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Six Biomarkers Predict Severity of COVID-19

By LabMedica International staff writers
Posted on 08 Sep 2020
Coronavirus disease 2019 patients admitted to the ICU have high mortality. The host response to coronavirus disease 2019 has only been partially elucidated, and prognostic biomarkers have not been identified.

COVID-19 primarily affects lungs and in the most severe cases results in acute respiratory distress syndrome associated with or without multiple organ dysfunction. A “cytokine storm” may determine the severity of COVID-19, which is the excessive or uncontrolled release of cytokines in response to a pathologic event, such as a viral infection.

Image: Schematic diagram of the immunoassay based on proximity extension assay (PEA) technology (Photo courtesy of Olink Proteomics).
Image: Schematic diagram of the immunoassay based on proximity extension assay (PEA) technology (Photo courtesy of Olink Proteomics).

Scientists from various institutions collaborating with the Lawson Health Research Institute (London, ON, Canada) enrolled consecutive patients who were admitted to their level-3 academic ICUs at London Health Sciences Centre (LHSC, London, ON, Canada) and were suspected of having COVID-19 based on standard hospital screening procedures. Blood sampling began on ICU admission for up to three days in COVID-19 negative patients or up to seven days in COVID-19 positive patients (with one additional blood draw on day 10).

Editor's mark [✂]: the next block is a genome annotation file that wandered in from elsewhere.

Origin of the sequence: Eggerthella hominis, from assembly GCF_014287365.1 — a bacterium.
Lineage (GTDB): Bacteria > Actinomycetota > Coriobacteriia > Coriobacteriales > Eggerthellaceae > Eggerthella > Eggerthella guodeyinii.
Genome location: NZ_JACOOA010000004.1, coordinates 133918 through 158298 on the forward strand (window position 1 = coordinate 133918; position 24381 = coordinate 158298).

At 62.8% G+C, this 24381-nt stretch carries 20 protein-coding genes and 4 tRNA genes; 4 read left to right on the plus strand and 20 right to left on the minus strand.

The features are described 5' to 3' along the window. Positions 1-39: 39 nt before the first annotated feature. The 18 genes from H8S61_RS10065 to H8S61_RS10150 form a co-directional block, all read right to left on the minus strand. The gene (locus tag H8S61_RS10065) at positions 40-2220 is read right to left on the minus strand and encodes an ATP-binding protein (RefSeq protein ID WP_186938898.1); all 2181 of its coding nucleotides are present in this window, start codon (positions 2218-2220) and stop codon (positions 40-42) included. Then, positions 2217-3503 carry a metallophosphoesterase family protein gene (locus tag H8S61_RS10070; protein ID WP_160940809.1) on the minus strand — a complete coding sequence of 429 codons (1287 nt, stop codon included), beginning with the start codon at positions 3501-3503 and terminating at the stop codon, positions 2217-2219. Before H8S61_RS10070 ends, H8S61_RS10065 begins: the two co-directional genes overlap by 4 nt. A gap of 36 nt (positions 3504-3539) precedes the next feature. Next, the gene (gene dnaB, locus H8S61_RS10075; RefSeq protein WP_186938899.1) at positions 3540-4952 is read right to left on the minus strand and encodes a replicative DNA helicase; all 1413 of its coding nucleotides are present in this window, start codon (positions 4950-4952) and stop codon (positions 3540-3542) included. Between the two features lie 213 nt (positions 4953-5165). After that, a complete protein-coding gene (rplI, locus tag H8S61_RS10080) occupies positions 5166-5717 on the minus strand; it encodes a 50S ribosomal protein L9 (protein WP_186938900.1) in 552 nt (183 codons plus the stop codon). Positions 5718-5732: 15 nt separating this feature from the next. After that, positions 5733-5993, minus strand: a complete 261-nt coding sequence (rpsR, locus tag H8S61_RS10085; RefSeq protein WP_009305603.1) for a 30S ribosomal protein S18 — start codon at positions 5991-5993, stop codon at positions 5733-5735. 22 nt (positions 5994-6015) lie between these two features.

The team measured 1,161 plasma proteins from the blood of 30 participants: 10 COVID-19 patients and 10 patients with other infections admitted to LHSC's ICU, as well as 10 healthy control participants. A total of 1,161 plasma proteins were measured using an immunoassay based on proximity extension assay (PEA) technology (Olink Proteomics, Uppsala, Sweden). The team identified six molecules of importance (CLM-1, IL12RB1, CD83, FAM3B, IGFR1R and OPTC). They found that these molecules were elevated in COVID-19 patients who would become even more severely ill. They found that when measured on a COVID-19 patient's first day of ICU admission, the molecules could be used to predict which patients will survive following standard ICU treatment.

Douglas D. Fraser, MD, PhD, a Critical Care Physician and lead study author, said, “When a patient is admitted to ICU, we normally wait to see if they are going to get worse before we consider any risky interventions. To improve outcomes, we not only need new therapies but also a way to predict prognosis or which patients are going to get worse.”

The authors conclude that they have described a unique proteome in COVID-19 positive ICU patients, with identification of six novel proteins that appear to be accurate outcome biomarkers for future studies. Given the high morbidity and mortality associated with COVID-19 critical illness, their exploratory data may be invaluable for guiding resource mobilization and/or goals of care discussion, but only after validation in larger COVID-19 positive cohorts. Furthermore, patient stratification is critically important for future COVID-19 interventional trials. The study was published in the September, 2020 issue of the journal Critical Care Explorations.

Related Links:
Lawson Health Research Institute
London Health Sciences Centre
Olink Proteomics



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